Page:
National living wage to rise to ‘at least’ £11 per hour

Kirstie Pickering anticipates Jeremy Hunt's announcement as the Tories address the UK minimum wage and explores the implications of a rise for SMEs.

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The national living wage is set to rise to ‘at least’ £11 per hour from April 2024, the chancellor is expected to announce today.

The increase will be announced by Jeremy Hunt at the Conservative Party Conference, which is currently taking place in Manchester, where he is expected to applaud the move to support two million of the lowest paid workers.

The current living wage – which is set for those aged 23 and above – is £10.42 per hour.

Every year, the government consults with the Low Pay Commission, an independent body that advises the government about the national living wage and the national minimum wage, on the rise. The Commission is yet to confirm the rise, but it estimated the rate needed to meet the government’s target is between £10.90 and £11.43.

Hunt is expected to say: “We promised in our manifesto to raise the national living wage to two thirds of median income – ending low pay in this country. At the moment it is £10.42 an hour and we are waiting for the Low Pay Commission to confirm its recommendation for next year.

“But I confirm today, whatever that recommendation, we will increase it next year to at least £11 an hour, a pay rise for over two million workers.”

The Conservatives say this means the annual earnings of a full-time worker on the national living wage will increase by £1,000.

Another blow to businesses

While the rise is good news for workers, it’s another blow to small business owners already struggling financially and who will now need to increase spending on wages. Is there any better news on the horizon for SMEs?

Unfortunately, not yet. Prime Minister Rishi Sunak has said he wants to cut taxes, but refused to say when – meaning an imminent tax cut for businesses looks unlikely.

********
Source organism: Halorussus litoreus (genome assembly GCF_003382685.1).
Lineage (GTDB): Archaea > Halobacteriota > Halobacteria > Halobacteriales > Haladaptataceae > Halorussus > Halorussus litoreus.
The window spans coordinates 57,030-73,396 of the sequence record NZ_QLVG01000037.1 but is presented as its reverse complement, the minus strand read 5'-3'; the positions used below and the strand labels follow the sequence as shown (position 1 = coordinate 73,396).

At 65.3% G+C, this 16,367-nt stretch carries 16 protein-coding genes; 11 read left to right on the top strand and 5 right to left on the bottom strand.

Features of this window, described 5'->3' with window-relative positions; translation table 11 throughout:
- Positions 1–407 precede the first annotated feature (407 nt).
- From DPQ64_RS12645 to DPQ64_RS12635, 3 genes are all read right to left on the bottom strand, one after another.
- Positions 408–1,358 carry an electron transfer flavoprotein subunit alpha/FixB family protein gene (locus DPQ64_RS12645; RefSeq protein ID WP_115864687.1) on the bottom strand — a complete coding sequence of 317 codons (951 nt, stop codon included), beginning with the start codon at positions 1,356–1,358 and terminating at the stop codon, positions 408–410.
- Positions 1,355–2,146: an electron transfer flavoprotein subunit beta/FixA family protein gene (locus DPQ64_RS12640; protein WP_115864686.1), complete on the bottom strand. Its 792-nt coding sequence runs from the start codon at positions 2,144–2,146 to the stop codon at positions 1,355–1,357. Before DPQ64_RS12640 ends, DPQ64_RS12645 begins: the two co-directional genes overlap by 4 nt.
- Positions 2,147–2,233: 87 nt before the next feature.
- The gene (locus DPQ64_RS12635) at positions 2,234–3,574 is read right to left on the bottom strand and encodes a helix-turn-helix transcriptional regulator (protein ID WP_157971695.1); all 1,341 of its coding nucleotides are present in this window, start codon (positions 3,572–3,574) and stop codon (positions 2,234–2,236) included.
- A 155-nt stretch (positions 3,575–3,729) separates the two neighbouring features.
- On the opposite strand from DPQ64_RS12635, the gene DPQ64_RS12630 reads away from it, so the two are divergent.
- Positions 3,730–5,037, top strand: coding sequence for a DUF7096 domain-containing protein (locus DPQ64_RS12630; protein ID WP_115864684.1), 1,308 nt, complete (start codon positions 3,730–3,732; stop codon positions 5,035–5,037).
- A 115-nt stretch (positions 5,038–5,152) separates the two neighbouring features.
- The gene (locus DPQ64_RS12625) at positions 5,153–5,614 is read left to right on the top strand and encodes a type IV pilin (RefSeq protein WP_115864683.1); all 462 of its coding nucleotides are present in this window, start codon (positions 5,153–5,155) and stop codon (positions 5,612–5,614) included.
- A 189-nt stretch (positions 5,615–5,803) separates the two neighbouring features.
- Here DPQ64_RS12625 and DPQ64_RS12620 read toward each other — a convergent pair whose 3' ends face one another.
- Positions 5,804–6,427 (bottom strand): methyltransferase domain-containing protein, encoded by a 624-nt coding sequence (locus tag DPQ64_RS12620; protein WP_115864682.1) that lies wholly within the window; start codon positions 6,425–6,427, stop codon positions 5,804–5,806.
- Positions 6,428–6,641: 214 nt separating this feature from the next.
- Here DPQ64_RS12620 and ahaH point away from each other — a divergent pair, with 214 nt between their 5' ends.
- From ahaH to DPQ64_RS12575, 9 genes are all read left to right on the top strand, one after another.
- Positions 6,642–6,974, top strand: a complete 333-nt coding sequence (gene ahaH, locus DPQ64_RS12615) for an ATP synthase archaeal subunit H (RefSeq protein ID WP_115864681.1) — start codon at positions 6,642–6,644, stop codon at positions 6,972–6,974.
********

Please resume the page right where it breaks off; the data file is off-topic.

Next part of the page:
Tax levels in the UK are at their highest since records began 70 years ago and are unlikely to come down soon, according to the Institute for Fiscal Studies in research published last week – which is bad news for SMEs already struggling to make ends meet.

Despite widespread support for an extension, business rates are currently still set to increase in April 2024 under the government’s “multiplier,” which is linked to inflation. 

Business rate relief was first introduced in March 2021 following a challenging pandemic and post-pandemic operating environment, with a £13.6bn support package and business rates freeze following in autumn 2022.

Whilst the pandemic is no longer the main threat to small businesses, the challenges created by high energy prices, cost of living costs and interest rates remain significant. SMEs are looking to the government for a lifeline – and hope that it could come, instead, from the chancellor’s Autumn Statement on November 22.

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Mid shot of Kirstie Pickering freelance journalist.
Kirstie Pickering - business journalist

Kirstie is a freelance journalist writing in the tech, startup and business spaces for publications including Sifted, TNW, UKTN, The Business Magazine and Maddyness UK. She also works closely with agencies such as CEW Communications to develop content for their startup and scaleup clients.

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